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The World of Pooh: The Complete Winnie-the-Pooh and The House at Pooh Corner Hardcover – October 14, 2010


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Product Details

  • Age Range: 3 - 8 years
  • Grade Level: Preschool and up
  • Series: Winnie-the-Pooh
  • Hardcover: 314 pages
  • Publisher: Dutton Children's Books; Reissue edition (October 14, 2010)
  • Language: English
  • ISBN-10: 0525444475
  • ISBN-13: 978-0525444473
  • Product Dimensions: 9.6 x 6.5 x 1.3 inches
  • Shipping Weight: 2.2 pounds (View shipping rates and policies)
  • Average Customer Review: 4.9 out of 5 stars  See all reviews (80 customer reviews)
  • Amazon Best Sellers Rank: #12,455 in Books (See Top 100 in Books)

Editorial Reviews

About the Author

A. A. Milne (1882-1956) was a playwright and journalist as well as an author and storyteller.

Ernest H. Shepard (1879-1976) was a cartoonist and illustrator. --This text refers to an out of print or unavailable edition of this title.


More About the Author

Alan Alexander Milne was born in London on January 18, 1882, the third and youngest son of a schoolmaster. At age eleven, he won a scholarship to the Westminster School. He went on to attend Cambridge University and became the editor of the undergraduate paper, Granta. After graduating from Cambridge in 1903, Milne moved back to London with enough savings to live for one year. He was determined to become a writer. By 1906, he had been offered the position of Assistant Editor at Punch, a classic British humor magazine. He remained at Punch for the next eight years.
In 1913, Milne married Dorothy de Selincourt (known as Daphne) and moved to a house in London's Chelsea section. When World War I broke out, he enlisted in the Royal Warwickshire Regiment, eventually serving in France. During his training period, he wrote his first play, Wurzel-Flummery, which was produced in London in 1917.

By 1919, having completed one book and several plays, Milne finally achieved financial independence. His play, Mr. Pim Passes By, previously staged in London, was produced by the Theatre Guild in New York City. It was as great a success there as it had been on the London stage. Milne was now well established as a witty and fashionable London playwright. In 1920, Christopher Robin Milne was born, an event that was to change the history of children's literature. In 1923, during a rainy holiday in Wales, Milne began work on a collection of verses for children. The result was When We Were Very Young, published in 1924.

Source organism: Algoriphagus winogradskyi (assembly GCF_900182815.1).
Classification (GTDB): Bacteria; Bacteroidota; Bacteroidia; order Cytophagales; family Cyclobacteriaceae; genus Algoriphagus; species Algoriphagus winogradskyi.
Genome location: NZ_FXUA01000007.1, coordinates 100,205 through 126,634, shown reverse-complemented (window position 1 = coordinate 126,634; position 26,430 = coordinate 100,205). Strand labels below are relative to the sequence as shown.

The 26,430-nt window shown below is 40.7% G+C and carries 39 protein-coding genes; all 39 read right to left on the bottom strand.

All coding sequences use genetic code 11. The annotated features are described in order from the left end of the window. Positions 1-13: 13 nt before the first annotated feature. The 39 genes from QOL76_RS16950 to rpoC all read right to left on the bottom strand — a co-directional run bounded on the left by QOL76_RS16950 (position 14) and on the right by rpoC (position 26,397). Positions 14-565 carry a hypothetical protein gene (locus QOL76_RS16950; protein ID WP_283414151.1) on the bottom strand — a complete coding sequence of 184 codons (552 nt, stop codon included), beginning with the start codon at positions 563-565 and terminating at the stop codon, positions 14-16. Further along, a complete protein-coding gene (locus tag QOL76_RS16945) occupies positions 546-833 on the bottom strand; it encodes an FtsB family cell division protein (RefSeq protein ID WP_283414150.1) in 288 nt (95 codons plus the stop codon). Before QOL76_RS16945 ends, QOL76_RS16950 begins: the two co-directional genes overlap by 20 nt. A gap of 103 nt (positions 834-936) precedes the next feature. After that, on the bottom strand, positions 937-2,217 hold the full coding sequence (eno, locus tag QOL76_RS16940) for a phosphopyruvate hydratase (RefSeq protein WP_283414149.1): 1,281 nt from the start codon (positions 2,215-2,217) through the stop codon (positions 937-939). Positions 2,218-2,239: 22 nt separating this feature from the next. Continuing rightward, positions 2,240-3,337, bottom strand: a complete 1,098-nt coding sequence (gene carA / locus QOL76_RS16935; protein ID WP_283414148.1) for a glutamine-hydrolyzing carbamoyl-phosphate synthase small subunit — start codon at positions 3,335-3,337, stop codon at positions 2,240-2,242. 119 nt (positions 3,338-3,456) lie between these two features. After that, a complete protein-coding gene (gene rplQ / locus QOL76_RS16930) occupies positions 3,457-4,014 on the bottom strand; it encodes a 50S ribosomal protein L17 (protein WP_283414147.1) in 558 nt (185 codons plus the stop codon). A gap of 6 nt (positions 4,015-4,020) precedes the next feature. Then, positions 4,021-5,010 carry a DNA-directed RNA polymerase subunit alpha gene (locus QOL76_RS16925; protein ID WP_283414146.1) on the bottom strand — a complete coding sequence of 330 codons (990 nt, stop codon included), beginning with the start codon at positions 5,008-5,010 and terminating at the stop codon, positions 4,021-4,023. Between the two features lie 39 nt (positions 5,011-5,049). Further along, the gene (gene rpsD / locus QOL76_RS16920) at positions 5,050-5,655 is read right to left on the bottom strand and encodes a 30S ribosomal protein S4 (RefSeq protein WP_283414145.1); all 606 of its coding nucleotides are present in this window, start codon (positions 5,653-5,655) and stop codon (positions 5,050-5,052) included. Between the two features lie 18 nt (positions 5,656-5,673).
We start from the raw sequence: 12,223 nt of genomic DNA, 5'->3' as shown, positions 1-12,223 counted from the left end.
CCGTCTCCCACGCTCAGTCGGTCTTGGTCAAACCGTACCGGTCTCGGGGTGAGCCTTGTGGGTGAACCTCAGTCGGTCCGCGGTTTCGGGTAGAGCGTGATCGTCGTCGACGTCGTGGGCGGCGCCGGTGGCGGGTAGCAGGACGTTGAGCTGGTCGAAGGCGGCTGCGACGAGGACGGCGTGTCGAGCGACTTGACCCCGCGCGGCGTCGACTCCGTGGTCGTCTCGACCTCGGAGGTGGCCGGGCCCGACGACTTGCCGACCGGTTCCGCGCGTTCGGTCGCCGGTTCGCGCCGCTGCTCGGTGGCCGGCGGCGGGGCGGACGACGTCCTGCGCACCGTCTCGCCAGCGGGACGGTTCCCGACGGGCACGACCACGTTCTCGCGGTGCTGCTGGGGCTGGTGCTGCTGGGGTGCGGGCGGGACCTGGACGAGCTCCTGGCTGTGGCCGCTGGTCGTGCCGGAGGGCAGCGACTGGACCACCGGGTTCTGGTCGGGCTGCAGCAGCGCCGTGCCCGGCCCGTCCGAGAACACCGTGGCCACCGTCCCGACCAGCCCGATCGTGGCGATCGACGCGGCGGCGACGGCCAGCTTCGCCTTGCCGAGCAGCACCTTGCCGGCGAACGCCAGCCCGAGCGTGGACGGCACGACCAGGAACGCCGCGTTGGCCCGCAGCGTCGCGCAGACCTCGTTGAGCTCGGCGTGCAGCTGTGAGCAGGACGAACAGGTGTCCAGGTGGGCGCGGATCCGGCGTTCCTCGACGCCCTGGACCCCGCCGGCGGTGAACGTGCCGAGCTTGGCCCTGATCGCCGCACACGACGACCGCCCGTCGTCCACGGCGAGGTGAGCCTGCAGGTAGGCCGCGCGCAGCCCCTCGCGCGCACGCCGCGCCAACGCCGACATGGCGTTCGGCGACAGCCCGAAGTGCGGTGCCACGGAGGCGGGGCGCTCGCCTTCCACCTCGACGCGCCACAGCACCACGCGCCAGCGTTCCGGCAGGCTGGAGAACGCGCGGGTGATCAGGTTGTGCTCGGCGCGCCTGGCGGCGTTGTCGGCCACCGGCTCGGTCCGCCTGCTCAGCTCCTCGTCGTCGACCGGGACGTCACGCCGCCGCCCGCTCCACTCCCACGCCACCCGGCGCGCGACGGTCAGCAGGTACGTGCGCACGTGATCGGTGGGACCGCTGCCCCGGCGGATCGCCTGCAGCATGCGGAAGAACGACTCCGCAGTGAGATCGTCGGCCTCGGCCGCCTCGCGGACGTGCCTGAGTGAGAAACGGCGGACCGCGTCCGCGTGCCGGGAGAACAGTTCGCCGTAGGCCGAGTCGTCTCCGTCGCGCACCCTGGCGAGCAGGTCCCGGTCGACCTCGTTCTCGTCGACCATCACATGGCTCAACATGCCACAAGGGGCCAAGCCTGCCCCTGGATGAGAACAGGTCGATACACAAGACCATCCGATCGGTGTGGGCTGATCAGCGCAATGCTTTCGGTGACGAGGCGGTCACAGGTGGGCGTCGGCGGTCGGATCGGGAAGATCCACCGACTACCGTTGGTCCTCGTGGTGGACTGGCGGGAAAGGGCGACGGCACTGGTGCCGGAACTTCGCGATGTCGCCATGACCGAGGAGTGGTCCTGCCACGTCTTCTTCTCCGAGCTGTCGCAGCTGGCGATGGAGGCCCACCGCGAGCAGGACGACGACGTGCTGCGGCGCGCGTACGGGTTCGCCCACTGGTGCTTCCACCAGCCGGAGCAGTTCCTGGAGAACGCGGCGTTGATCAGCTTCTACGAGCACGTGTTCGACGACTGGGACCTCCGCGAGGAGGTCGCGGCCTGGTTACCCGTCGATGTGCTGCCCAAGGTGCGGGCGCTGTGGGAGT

Demand for Milne's whimsical work was overwhelming, and in 1926, he duplicated his earlier success with the publication of Winnie-the-Pooh. The sequel, The House at Pooh Corner, followed in 1927. Now We Are Six, another charming collection of verse, followed one year later. It was through these four books, all illustrated by the wonderfully talented Ernest H. Shepard, that Milne acquired a vast audience outside of the theater. In the years since their initial publication, interest in these books has grown and grown.

Milne continued to be a prolific essayist, novelist, and poet until his death in 1956.

Customer Reviews

4.9 out of 5 stars
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Original edition with cute illustrations.
A. F. Tucker
I love it too, even after reading it every evening for several months now : ).
Sarah
Original Pooh stories are amazing - great for the adult as well as the child.
J. Giesbrecht

Most Helpful Customer Reviews

51 of 51 people found the following review helpful By A Customer on December 14, 1998
Format: Hardcover
Hi I am a 11 year old who has read this book during the weekend when I was in boarding school I read for the whole weekend and finished it in two days I just kept on reading and I just couldn't put it down it was wonderfull I could just read it again(which is a suprise because I never in my life do I ever do read a book over again)so I geuss that show's how much I like this book so you must read it really do. so diddly pom to you.
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76 of 82 people found the following review helpful By A Customer on May 9, 2000
Format: Hardcover
I first read Pooh as a child, when my days were spent doing Nothing. It was a good book then, which I really enjoyed.
But I don't do Nothing anymore. Well, not so much. They don't let you. Now my life more often resembles going around and around the tree looking vainly for Woozles, or going bump, bump, bump down the stairs, thinking that there must be a better way, if only I could stop bumping long enough to think of it. Reading Pooh is how I stop bumping.
I need to be reminded that spelling isn't everything - that there are some days when spelling Tuesday simply doesn't count.
Pooh and Piglet are wondering where you've been. Eeyore told them that you're not coming back. "They've forgotten," said Eeyore. "Typical," said Eeyore. "How Like Them," he said.